Let’s cook ERU!


About The Dish

Eru is an African wild vegetable. Eru is the common name used for two very similar vines of the species Gnetum africanum and Gnetum buchholzianum. Eru leaves are eaten raw, or added to soups, fish and meat dishes. Both species of eru are nutritious and an important source of protein, minerals etc. This post explains how us Cameroonians cook Eru.


  • Sliced eru
  • Palm oïl
  • Sliced water leaf or spinach (fresh and very mature leafs)
  • Small shrimps or cray fish
  • Cod fish or stock fish
  • Pepper (ground)
  • Maggi crevette or bouillon cubes
  • Salt
  • Smoked cow skin (contains collagen)
  • Onion

    Things You’ll Need

  • Cooking pot
  • Colander
  • Kitchen knife
  • Cutting board
  • Stirring spoon
  • Grinder or blender
  • Serving bowls or plates


·         Make sure your eru is well sliced. That is, in small pieces and washed in clean. It must be washed in a lot of much water to remove sand.

·         Eru was an obscure forest food for a long time in Cameroon and the Democratic Republic of Congo (DRC). Originally consumed by Cameroon’s forest-dwelling Bayangi people, eru is now one of Cameroon’s most widely consumed vegetables. Hundreds of tons of eru are exported every week to Nigeria where it is known as okazi and overseas for consumption by Central and West Africans living abroad.

·         The palm oil should be of good quality, red and with no smell.

·         Eru has traditional non-food uses as well. In Nigeria, the leaf of Gnetum africanum is used in the treatment of an enlarged spleen, and sore throats. In DRC, it is used for nausea and in an antidote for poison from traditional poison darts. In Congo-Brazzaville, the leaves of both species are used to dress warts and boils, and the stem is cut-up and eaten to reduce pain in childbirth. In Cameroon, the leaves are sometimes chewed to lessen the effects of drunkenness. The supple vine is often used in rope-making.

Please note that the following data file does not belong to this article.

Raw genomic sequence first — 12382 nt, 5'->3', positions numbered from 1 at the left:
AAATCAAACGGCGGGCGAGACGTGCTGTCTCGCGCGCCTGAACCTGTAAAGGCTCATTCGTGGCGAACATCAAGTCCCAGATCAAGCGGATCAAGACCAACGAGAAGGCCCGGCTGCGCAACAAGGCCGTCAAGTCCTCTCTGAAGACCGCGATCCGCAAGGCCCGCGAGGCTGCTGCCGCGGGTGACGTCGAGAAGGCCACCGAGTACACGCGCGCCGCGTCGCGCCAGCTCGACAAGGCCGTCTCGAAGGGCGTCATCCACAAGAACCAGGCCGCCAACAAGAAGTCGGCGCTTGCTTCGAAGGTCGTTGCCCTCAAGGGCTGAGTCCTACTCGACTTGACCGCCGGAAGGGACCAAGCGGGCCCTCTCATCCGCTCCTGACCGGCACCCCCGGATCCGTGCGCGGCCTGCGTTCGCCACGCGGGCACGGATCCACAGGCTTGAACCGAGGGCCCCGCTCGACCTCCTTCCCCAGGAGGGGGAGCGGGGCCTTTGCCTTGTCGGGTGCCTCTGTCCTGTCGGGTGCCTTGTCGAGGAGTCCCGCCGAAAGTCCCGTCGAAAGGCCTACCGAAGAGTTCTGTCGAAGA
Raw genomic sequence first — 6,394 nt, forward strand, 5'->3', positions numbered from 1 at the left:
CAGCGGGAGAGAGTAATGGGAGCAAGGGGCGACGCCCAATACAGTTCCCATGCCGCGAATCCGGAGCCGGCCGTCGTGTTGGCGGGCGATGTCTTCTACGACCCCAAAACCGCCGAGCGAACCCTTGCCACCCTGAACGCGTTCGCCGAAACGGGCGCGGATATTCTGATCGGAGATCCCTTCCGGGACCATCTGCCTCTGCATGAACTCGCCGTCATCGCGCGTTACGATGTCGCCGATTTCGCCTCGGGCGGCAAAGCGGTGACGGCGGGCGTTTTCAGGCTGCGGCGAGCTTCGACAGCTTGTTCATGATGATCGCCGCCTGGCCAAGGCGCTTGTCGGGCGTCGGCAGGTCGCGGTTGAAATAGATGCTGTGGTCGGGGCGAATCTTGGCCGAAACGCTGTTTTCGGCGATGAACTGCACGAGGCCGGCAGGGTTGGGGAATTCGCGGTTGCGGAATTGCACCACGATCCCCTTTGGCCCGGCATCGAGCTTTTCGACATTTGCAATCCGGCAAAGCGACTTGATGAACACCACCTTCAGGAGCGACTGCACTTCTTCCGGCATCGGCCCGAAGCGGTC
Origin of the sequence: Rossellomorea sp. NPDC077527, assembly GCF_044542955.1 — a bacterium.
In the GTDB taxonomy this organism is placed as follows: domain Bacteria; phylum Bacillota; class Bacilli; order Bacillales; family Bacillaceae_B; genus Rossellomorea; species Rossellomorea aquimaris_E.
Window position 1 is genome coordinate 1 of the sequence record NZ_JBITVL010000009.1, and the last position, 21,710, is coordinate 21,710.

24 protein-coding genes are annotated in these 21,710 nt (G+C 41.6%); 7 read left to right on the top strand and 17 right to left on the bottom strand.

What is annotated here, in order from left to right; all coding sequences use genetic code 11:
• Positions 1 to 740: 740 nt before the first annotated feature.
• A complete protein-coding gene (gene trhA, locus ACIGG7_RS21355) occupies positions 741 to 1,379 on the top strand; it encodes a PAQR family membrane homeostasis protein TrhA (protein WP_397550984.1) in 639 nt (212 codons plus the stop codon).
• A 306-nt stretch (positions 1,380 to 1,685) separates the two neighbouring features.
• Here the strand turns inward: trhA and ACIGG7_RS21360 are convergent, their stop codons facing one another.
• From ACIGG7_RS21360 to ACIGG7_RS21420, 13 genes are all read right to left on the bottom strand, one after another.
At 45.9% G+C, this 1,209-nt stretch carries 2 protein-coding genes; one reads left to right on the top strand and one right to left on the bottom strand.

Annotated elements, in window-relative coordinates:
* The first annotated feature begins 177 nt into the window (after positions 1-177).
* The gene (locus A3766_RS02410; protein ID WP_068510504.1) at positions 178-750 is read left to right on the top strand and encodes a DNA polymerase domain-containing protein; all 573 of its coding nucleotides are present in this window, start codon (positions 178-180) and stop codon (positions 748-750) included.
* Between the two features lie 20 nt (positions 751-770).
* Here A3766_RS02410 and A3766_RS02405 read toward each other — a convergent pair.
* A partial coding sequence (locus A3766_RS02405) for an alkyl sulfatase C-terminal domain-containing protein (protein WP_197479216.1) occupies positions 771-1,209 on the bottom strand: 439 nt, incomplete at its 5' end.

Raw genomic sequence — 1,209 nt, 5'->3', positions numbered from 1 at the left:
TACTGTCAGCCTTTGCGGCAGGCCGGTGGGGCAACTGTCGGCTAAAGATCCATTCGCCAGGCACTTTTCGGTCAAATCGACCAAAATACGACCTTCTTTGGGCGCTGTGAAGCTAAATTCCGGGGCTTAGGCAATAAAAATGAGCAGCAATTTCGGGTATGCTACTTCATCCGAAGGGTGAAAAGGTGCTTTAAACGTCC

1 Boil the cow skin with a bit of salt, maggi bouillon and pepper. Boil with a bit of water, about 3 cups, depending on the quantity of meat. Make sure it’s ready and soft.

  2 Wash the eru. Put it in a colander to drain, then wash the sliced water leaf or spinach also and drain.


 Do not squeeze the spinach or water leaf when washing because it is slimy. Just put it in water, rinse, then leave to drain. 

   3 Add the water leaf or spinach. When the cow skin is ready, together with the stock fish, add the water leaf or spinach and leave for a few minutes. 

  4 Stir the water leaf or spinach and make sure it looks cooked. Then add the eru while stirring. Be aware that this process is very delicate because you need to make sure you don’t put in more eru than the water leaf or spinach can take.

  5 Pour in the palm oil and add the stock fish if you didn’t do so at the beginning. Leave for a while to cook. Beware: DO NOT COVER THE POT!(so that the vegetable remains green). Make sure to remove all the bones in the fish before putting it in the pot.

6 Add the pepper, cray fish (ground to a dusty powder), maggi bouillon and salt. In just a few minutes, your eru is ready.

     7 Serve while it’s hot. It can be served with pounded water fufu, garri, in short anything fufu made from cassava.




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